The Ugly Truth About The Tilapia Boom

Earlier this month, TikTok user @maddyjdavis posted a video about her mom’s obsession with tilapia in 2006 and 2007. What seemed like an innocuous observation turned out to be an example of a widespread phenomenon. Over a thousand users flooded the video’s comments to share their own experiences eating lots of tilapia growing up.

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Comments under the post include: “Just brought back some repressed memories,” “I gag thinking about it 🤢,” and “So we all have the same mom?”

My own mother had a tilapia phase in the aughts. Nearly every trip to Costco involved picking up boxes of inexpensive frozen fillets. I was never a fan and remember attempting to mask the flavor of the fish by drowning it in any condiment I could find.

For many, tilapia was a low-cost source of protein during a period of economic instability. But how did this fish become so affordable and widely available that it seemed to appear in almost everyone’s kitchen in the aughts?

To find the answer, we need to look at the involvement of prison labor. Colorado Correctional Industries, a division of the state’s Department of Corrections, launched a fishery work program in 2001. Tilapia is native to the warm waters of North Africa, but CCI found a way to farm it in the cool air of Colorado.

Using prison inmates as cheap labor naturally kept CCI’s overhead low. In just four years, CCI doubled the size of their operations and began to dominate the U.S. wholesale market. As Pacific Standard reported in 2015, Colorado prison operations produced 1.2 million pounds of tilapia per year back then. And because they farmed tilapia in tanks without additional hormones or additives, CCI labeled their product organic and sold it to retailers as large as Whole Foods Market at a low price. After significant public outcry, Whole Foods ended their professional relationship with CCI in 2016.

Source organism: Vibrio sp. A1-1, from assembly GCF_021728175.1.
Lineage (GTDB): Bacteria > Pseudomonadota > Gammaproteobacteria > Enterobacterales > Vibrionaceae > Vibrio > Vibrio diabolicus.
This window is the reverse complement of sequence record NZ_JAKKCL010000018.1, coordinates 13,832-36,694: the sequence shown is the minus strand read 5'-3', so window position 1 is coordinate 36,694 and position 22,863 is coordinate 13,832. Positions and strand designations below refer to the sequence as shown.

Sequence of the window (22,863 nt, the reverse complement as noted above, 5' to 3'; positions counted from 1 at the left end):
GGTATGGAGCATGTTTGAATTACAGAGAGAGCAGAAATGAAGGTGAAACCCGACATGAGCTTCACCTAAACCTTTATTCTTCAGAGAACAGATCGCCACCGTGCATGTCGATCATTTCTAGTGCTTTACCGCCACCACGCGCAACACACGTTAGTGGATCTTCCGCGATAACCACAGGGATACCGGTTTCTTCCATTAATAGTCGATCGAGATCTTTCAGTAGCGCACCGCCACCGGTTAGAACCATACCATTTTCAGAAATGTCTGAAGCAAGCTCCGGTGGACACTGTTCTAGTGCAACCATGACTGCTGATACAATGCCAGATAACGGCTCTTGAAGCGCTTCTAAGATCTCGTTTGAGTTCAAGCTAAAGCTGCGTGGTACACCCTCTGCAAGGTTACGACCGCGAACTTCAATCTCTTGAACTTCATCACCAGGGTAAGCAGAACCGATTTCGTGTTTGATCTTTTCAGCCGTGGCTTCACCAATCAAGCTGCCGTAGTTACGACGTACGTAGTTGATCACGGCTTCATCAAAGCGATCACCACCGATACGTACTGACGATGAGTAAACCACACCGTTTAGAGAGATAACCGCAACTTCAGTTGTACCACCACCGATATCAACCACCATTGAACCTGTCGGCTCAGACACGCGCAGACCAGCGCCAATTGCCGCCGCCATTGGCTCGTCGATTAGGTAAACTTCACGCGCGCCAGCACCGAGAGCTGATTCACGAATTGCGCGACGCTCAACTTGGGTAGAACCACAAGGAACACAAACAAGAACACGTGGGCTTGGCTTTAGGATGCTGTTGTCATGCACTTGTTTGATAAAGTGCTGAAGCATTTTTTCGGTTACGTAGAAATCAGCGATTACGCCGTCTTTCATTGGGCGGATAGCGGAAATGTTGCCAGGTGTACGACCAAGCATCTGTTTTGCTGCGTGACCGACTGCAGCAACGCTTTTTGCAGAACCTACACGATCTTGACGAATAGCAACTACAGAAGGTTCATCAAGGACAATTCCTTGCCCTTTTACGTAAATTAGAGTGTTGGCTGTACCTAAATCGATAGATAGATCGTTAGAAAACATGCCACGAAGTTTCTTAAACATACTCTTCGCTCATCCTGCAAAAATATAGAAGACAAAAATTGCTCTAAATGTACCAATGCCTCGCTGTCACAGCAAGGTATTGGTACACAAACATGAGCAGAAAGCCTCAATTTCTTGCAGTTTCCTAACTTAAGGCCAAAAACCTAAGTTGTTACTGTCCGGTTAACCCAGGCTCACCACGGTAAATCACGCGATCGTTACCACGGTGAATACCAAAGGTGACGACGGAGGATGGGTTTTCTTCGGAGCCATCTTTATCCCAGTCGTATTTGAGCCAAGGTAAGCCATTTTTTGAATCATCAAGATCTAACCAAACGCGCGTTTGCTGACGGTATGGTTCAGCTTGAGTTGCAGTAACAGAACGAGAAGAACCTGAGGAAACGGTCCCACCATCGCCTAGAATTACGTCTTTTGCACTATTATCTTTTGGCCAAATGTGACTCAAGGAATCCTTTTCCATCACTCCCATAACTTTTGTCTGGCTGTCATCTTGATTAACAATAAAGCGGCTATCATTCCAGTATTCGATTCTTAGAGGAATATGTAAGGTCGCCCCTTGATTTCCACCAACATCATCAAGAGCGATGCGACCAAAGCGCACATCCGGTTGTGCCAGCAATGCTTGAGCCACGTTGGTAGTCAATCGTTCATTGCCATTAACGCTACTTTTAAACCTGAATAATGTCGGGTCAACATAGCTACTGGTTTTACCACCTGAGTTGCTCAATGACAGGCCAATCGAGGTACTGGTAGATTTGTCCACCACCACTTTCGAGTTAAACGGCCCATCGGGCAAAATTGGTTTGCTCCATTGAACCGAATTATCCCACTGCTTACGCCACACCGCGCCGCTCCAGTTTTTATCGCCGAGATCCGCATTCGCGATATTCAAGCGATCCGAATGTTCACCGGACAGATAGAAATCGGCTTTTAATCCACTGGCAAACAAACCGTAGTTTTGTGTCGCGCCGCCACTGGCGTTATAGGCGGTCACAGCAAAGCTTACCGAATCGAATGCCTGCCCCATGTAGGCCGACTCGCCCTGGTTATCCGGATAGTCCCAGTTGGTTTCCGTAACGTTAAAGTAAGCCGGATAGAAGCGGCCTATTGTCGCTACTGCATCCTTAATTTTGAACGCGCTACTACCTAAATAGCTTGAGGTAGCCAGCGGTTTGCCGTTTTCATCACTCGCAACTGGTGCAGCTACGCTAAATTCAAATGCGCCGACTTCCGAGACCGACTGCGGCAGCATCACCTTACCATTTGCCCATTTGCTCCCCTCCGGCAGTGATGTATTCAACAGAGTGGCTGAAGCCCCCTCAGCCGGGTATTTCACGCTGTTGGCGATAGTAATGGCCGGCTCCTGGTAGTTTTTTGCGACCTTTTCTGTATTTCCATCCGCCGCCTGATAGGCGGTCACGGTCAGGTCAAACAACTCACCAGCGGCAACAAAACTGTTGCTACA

CCI touted the upsides of employing incarcerated people, claiming it benefitted both the inmates and taxpayers. The company claimed to “teach and develop work ethics often found underdeveloped in today’s inmate,” reduce the cost of incarceration to the tune of “$9,000,000 per year saved by our state taxpayers,” and “provide job advancement similar to that found in private employment.”

But prison work programs bear little resemblance to typical workplace environments. According to the ACLU, incarcerated workers are not protected by minimum wage laws, overtime regulations, union rights, or workplace-safety protections.

At Colorado Correctional Industries, workers would get paid pennies on the dollar. The Colorado State Legislature reported in 2017 that CCI’s incarcerated workers earned an average of 84 cents a day during a 34-hour work week.

The Colorado Department of Corrections told me an email that they quietly closed CCI’s fishing facilities in 2021. After a law was signed in 2022, inmates who work at off-site programs are now legally entitled to at least minimum wage.

As for the tilapia industry now, U.S. production has decreased significantly, and a large portion of the frozen fillets you can buy are farmed in Asia and Latin America. The tilapia boom nearly two decades ago, however, doesn’t have the same impact as it once did.

Researchers at the Mississippi State University note that U.S. tilapia consumption has been steadily declining since 2014. And since CCI first launched their tilapia program, the fish’s reputation has been tarnished by accusations of its lack of nutrition, unsanitary farming environments, and unethical labor practices.

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